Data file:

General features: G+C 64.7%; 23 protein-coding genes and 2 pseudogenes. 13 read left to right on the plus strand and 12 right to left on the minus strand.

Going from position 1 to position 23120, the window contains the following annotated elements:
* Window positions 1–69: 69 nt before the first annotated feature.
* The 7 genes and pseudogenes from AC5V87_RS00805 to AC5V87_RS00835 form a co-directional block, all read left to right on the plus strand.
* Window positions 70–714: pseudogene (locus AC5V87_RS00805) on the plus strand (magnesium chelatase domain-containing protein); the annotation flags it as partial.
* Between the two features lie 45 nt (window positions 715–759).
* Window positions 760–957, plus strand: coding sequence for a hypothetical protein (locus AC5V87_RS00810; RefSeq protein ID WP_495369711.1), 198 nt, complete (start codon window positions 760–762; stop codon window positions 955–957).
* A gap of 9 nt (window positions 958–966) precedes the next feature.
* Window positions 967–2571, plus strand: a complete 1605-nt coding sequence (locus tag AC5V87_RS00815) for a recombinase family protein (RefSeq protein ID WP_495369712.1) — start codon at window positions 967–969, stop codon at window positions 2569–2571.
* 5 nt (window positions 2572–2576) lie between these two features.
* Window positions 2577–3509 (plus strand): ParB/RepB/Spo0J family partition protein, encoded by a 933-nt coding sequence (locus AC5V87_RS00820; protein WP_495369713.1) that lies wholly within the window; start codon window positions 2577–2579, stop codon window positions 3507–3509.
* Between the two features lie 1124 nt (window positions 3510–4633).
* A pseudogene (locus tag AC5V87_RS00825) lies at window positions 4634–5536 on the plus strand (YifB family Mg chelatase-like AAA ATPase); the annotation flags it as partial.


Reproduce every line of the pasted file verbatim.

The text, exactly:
General features: G+C 64.7%; 23 protein-coding genes and 2 pseudogenes. 13 read left to right on the plus strand and 12 right to left on the minus strand.

Going from position 1 to position 23120, the window contains the following annotated elements:
* Window positions 1–69: 69 nt before the first annotated feature.
* The 7 genes and pseudogenes from AC5V87_RS00805 to AC5V87_RS00835 form a co-directional block, all read left to right on the plus strand.
* Window positions 70–714: pseudogene (locus AC5V87_RS00805) on the plus strand (magnesium chelatase domain-containing protein); the annotation flags it as partial.
* Between the two features lie 45 nt (window positions 715–759).
* Window positions 760–957, plus strand: coding sequence for a hypothetical protein (locus AC5V87_RS00810; RefSeq protein ID WP_495369711.1), 198 nt, complete (start codon window positions 760–762; stop codon window positions 955–957).
* A gap of 9 nt (window positions 958–966) precedes the next feature.
* Window positions 967–2571, plus strand: a complete 1605-nt coding sequence (locus tag AC5V87_RS00815) for a recombinase family protein (RefSeq protein ID WP_495369712.1) — start codon at window positions 967–969, stop codon at window positions 2569–2571.
* 5 nt (window positions 2572–2576) lie between these two features.
* Window positions 2577–3509 (plus strand): ParB/RepB/Spo0J family partition protein, encoded by a 933-nt coding sequence (locus AC5V87_RS00820; protein WP_495369713.1) that lies wholly within the window; start codon window positions 2577–2579, stop codon window positions 3507–3509.
* Between the two features lie 1124 nt (window positions 3510–4633).
* A pseudogene (locus tag AC5V87_RS00825) lies at window positions 4634–5536 on the plus strand (YifB family Mg chelatase-like AAA ATPase); the annotation flags it as partial.